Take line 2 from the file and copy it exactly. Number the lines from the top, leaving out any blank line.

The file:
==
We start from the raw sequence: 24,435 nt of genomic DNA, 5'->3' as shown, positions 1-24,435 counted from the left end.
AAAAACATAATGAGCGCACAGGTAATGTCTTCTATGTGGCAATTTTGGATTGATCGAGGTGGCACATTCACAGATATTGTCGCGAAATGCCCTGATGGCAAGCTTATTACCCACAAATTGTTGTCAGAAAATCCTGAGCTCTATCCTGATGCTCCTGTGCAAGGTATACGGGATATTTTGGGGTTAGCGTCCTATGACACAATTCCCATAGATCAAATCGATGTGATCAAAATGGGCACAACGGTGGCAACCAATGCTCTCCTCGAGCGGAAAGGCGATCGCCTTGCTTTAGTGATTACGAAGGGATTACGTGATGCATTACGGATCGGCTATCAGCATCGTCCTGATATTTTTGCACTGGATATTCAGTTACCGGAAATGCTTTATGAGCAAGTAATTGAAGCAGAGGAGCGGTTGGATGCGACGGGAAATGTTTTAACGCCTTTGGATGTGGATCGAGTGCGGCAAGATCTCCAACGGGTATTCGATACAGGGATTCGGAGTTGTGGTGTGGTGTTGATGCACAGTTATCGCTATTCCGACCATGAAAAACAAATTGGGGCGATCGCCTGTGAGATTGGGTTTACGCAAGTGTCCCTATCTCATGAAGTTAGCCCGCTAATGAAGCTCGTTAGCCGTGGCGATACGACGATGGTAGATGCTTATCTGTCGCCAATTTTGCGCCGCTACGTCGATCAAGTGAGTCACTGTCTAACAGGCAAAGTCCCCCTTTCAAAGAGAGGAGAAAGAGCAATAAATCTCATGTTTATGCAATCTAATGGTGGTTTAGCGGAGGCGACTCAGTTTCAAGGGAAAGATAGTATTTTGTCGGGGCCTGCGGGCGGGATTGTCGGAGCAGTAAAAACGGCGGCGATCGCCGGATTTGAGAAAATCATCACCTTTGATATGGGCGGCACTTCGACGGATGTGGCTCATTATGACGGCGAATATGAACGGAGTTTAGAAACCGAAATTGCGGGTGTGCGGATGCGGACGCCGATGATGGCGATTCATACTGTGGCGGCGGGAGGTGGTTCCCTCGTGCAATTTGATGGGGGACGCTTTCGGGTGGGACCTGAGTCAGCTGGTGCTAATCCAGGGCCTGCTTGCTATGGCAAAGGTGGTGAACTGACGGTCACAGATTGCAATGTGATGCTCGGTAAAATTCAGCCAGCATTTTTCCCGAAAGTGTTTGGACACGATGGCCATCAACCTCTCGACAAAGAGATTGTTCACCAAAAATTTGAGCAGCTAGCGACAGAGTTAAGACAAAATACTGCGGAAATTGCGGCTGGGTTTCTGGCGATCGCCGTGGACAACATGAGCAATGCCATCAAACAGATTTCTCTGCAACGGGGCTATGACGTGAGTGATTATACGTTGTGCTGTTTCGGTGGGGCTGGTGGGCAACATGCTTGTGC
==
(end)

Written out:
AAAAACATAATGAGCGCACAGGTAATGTCTTCTATGTGGCAATTTTGGATTGATCGAGGTGGCACATTCACAGATATTGTCGCGAAATGCCCTGATGGCAAGCTTATTACCCACAAATTGTTGTCAGAAAATCCTGAGCTCTATCCTGATGCTCCTGTGCAAGGTATACGGGATATTTTGGGGTTAGCGTCCTATGACACAATTCCCATAGATCAAATCGATGTGATCAAAATGGGCACAACGGTGGCAACCAATGCTCTCCTCGAGCGGAAAGGCGATCGCCTTGCTTTAGTGATTACGAAGGGATTACGTGATGCATTACGGATCGGCTATCAGCATCGTCCTGATATTTTTGCACTGGATATTCAGTTACCGGAAATGCTTTATGAGCAAGTAATTGAAGCAGAGGAGCGGTTGGATGCGACGGGAAATGTTTTAACGCCTTTGGATGTGGATCGAGTGCGGCAAGATCTCCAACGGGTATTCGATACAGGGATTCGGAGTTGTGGTGTGGTGTTGATGCACAGTTATCGCTATTCCGACCATGAAAAACAAATTGGGGCGATCGCCTGTGAGATTGGGTTTACGCAAGTGTCCCTATCTCATGAAGTTAGCCCGCTAATGAAGCTCGTTAGCCGTGGCGATACGACGATGGTAGATGCTTATCTGTCGCCAATTTTGCGCCGCTACGTCGATCAAGTGAGTCACTGTCTAACAGGCAAAGTCCCCCTTTCAAAGAGAGGAGAAAGAGCAATAAATCTCATGTTTATGCAATCTAATGGTGGTTTAGCGGAGGCGACTCAGTTTCAAGGGAAAGATAGTATTTTGTCGGGGCCTGCGGGCGGGATTGTCGGAGCAGTAAAAACGGCGGCGATCGCCGGATTTGAGAAAATCATCACCTTTGATATGGGCGGCACTTCGACGGATGTGGCTCATTATGACGGCGAATATGAACGGAGTTTAGAAACCGAAATTGCGGGTGTGCGGATGCGGACGCCGATGATGGCGATTCATACTGTGGCGGCGGGAGGTGGTTCCCTCGTGCAATTTGATGGGGGACGCTTTCGGGTGGGACCTGAGTCAGCTGGTGCTAATCCAGGGCCTGCTTGCTATGGCAAAGGTGGTGAACTGACGGTCACAGATTGCAATGTGATGCTCGGTAAAATTCAGCCAGCATTTTTCCCGAAAGTGTTTGGACACGATGGCCATCAACCTCTCGACAAAGAGATTGTTCACCAAAAATTTGAGCAGCTAGCGACAGAGTTAAGACAAAATACTGCGGAAATTGCGGCTGGGTTTCTGGCGATCGCCGTGGACAACATGAGCAATGCCATCAAACAGATTTCTCTGCAACGGGGCTATGACGTGAGTGATTATACGTTGTGCTGTTTCGGTGGGGCTGGTGGGCAACATGCTTGTGC